By Kara Leimberger (PhD Student)
As mentioned in previous posts, one of our research questions involves temporarily removing Heliconia – a plant that provides nectar to many hummingbird species. Before and after removing Heliconia, we will measure which plants the hummingbirds visit and how often they are visiting. Will the hummingbirds miss the Heliconia so much that they leave the study area to search for nectar elsewhere? In this case, we might see less frequent visitation to the remaining flowers in the plot. On the other hand, maybe hummingbirds will stick around but consume more nectar from different plants, especially if the study plot is not connected to other easily accessible patches of forest.
For example, imagine that your typical breakfast consists of eggs, toast, and orange juice. Imagine that you wake up one day, hungry and ready for breakfast, but then realize that you are suddenly out of eggs! Do you then fill up on toast and orange juice? Do you find the stale corn flakes that have been sitting in the pantry for months? Or do you get out of your pajamas and make a trip to the grocery store (or if you’re a hummingbird, another forest patch)?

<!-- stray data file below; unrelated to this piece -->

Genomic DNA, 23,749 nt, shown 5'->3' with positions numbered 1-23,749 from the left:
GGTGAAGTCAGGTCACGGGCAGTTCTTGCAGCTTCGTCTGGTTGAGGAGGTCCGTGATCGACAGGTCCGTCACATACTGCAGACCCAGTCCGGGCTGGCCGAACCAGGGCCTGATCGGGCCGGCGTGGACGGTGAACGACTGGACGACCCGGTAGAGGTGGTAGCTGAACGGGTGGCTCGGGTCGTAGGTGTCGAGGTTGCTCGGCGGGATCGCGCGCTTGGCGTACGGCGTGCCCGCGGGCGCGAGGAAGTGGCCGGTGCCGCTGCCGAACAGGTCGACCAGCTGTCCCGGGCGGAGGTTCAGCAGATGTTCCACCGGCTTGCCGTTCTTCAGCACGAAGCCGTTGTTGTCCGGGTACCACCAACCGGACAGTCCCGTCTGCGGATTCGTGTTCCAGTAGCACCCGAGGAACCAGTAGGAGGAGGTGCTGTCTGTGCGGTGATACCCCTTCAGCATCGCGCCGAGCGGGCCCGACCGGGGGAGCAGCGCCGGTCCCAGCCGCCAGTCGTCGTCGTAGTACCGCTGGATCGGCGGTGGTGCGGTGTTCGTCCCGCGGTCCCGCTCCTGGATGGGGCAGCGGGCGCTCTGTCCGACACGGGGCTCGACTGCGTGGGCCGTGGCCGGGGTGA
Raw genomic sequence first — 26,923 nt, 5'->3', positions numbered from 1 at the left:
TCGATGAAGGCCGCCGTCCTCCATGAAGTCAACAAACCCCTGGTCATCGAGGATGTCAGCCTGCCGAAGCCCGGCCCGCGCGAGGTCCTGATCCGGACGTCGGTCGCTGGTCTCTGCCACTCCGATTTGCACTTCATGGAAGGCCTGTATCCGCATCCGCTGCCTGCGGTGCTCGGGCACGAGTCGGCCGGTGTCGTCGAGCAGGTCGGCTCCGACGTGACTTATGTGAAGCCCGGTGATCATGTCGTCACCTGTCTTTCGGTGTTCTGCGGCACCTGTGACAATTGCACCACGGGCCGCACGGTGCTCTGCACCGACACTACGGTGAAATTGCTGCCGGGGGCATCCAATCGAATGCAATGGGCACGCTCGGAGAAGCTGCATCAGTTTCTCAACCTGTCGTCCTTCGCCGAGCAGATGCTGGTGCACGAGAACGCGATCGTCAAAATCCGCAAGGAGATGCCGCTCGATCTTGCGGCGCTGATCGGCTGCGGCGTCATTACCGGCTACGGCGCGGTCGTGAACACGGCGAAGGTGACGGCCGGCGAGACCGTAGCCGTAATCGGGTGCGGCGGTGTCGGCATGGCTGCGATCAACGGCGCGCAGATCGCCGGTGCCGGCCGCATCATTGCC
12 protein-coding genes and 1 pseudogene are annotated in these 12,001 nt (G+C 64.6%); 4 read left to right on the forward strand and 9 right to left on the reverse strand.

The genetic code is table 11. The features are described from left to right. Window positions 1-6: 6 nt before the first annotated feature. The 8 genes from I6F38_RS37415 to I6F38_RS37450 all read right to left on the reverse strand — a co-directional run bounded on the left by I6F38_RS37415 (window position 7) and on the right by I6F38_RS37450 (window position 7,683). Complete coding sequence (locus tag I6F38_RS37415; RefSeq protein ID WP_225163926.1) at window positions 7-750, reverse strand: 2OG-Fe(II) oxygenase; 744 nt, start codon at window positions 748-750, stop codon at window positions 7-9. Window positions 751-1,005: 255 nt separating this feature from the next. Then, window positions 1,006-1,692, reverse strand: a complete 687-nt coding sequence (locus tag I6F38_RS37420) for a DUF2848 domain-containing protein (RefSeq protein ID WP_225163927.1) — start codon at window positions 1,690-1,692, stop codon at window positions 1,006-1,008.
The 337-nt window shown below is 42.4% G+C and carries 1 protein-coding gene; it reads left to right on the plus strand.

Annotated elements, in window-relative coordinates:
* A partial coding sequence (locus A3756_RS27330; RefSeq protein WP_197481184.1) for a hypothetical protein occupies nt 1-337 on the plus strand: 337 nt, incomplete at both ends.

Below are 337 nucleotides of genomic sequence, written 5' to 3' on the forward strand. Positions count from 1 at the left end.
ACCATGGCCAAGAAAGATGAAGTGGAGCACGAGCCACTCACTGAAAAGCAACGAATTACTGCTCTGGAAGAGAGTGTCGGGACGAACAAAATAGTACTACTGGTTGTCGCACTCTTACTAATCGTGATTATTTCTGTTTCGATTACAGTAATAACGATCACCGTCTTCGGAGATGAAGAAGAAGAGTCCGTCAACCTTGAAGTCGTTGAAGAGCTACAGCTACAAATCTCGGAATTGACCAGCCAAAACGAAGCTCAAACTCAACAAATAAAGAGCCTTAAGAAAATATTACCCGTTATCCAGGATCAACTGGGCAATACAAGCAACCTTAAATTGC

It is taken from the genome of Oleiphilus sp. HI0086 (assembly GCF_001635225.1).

To measure how hummingbirds respond to Heliconia removal, we are using portable, camouflaged cameras positioned next to nectar-producing flowers. The cameras are programmed to take one picture every second, which means that a single camera running during the day (~12 hours) gives us 43,200 photos! The camera method lets us be very efficient (or lazy?) researchers because we do not have to watch flowers all day, but it sure means we have lots of photos to look at! We hope to use a computer program (MotionMeerkat) to sift through all these data quickly and accurately to find the moments when the flowers have visitors. When we tested cameras here at the research station, flower visitors have included hummingbirds, butterflies, wasps, and curious tourists. Below are some of the hummingbird photos we have gotten so far!
Green Hermit visiting Heliconia ramonensis
Green Hermit evaluating a H. tortuosa (and apparently our camera)
Rufous-tailed hummingbird visiting a domesticated banana plant (which has very abundant and sugary nectar)